Pteropoda
Interpretation: bathyal foraminiferal mud
Fig. 4.29 Sieved (>63 µm) surface sample of BC GeoB206024-2
4.5.3 Microfauna From Surface Samples
As expected, the abundance of ostracods was lower than that of foraminiferal assemblages
(Fig. 4.30, Tab. 4.2). Ostracods are about ten times less abundant than foraminiferal assemblages
and are predominantly missing from high-energy deposits. They show their maximum abundance
on the shelf not on the slope as that of foraminifera. In general, the number of both groups is
sufficient for quantitative analysis in most samples relying on a few grams of sediment. Living
benthic foraminifera were found in almost all samples but in very low proportions only. However,
with the exception of two samples containing high proportions of living individuals. The one
sample was predominantly mud with calcareous shells bearing dissolution marks and the other
was well-sorted sand. Both indicate dissolution and the transport of empty tests explaining the
high proportions of living individuals.
Plotting P/B ratios along the water depth gradient indicates a clear correlation and a value of
about 50 % for the shelf break as known from literature. Two samples from the slope of the
Limpopo area, however, show markedly increased values (Fig. 4.31). Those typical high P/B ratios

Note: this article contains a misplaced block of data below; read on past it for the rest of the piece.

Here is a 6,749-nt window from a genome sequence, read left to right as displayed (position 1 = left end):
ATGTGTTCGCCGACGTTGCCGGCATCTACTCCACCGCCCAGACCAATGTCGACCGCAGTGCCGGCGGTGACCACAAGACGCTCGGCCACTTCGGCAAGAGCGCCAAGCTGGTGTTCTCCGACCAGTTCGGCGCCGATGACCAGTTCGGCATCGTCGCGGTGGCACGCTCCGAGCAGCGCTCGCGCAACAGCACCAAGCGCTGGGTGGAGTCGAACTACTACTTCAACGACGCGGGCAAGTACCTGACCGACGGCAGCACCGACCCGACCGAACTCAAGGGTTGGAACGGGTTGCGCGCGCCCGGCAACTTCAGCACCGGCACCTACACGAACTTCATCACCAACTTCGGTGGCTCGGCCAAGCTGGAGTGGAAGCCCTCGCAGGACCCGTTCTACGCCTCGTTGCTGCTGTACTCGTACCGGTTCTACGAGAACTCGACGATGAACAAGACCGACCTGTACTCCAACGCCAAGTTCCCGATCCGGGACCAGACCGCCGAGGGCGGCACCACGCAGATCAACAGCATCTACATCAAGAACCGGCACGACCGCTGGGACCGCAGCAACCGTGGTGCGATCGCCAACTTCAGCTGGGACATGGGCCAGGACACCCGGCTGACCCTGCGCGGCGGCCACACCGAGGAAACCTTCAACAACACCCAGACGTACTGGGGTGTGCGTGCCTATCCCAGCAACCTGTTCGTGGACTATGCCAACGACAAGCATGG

lie in the centre of the investigated area off the Limpopo mouth. Because benthic foraminiferal
numbers are low in this part, increased P/B ratios indicate a higher absolute number of planktonic
1mm
METEOR-Berichte, Cruise M123, Walvis Bay Cape Town, 03.02. – 27.02.2016 33
foraminiferal assemblages. Higher sedimentation rates of pelagic forms may be explained by
inflow and sedimentation within a gyre slowing down in this area.
Fig. 4.30 Total abundances (living + dead) of benthic Foraminifera and Ostracoda in surface samples
Table 4.2 Abundance data and water depth for surface samples. The estimated water depth is calculated relying
on P/B ratios (excluding sample GeoB20624-2).
Sample
Sediment
water dept
h [m]
estimated water depth [m]
Ostracoda [valves/ml]
planktic Foraminifera [tests/ml]
benthic Foraminifera [tests/ml]
living benthic Foraminifera [%]
P/B ratio [%]